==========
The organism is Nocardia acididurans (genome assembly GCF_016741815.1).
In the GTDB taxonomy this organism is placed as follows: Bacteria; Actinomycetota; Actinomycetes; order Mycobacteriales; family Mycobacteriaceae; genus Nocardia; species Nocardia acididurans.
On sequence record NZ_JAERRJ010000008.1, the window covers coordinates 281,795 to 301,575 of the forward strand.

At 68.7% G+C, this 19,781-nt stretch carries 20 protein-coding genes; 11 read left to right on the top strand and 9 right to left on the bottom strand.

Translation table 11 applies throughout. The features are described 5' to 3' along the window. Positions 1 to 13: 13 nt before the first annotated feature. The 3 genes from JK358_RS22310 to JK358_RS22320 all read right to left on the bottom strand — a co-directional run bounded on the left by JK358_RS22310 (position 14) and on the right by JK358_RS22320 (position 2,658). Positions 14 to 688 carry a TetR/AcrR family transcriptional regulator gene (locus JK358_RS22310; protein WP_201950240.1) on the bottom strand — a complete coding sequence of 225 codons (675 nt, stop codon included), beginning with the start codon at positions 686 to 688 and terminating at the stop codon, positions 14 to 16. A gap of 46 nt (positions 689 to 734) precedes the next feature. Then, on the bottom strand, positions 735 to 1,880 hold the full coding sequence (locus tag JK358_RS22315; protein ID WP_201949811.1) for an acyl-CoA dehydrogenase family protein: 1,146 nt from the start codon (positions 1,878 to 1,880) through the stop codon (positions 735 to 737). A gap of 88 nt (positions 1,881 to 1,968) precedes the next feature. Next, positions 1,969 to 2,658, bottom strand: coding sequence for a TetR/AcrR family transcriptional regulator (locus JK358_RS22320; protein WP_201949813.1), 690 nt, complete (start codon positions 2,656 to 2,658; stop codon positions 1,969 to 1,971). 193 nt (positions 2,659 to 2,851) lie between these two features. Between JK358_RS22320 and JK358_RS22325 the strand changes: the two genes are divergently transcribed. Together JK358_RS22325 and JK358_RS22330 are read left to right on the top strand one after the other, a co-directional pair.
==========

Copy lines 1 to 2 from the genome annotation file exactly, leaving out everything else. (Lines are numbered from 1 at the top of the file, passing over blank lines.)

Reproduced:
The organism is Nocardia acididurans (genome assembly GCF_016741815.1).
In the GTDB taxonomy this organism is placed as follows: Bacteria; Actinomycetota; Actinomycetes; order Mycobacteriales; family Mycobacteriaceae; genus Nocardia; species Nocardia acididurans.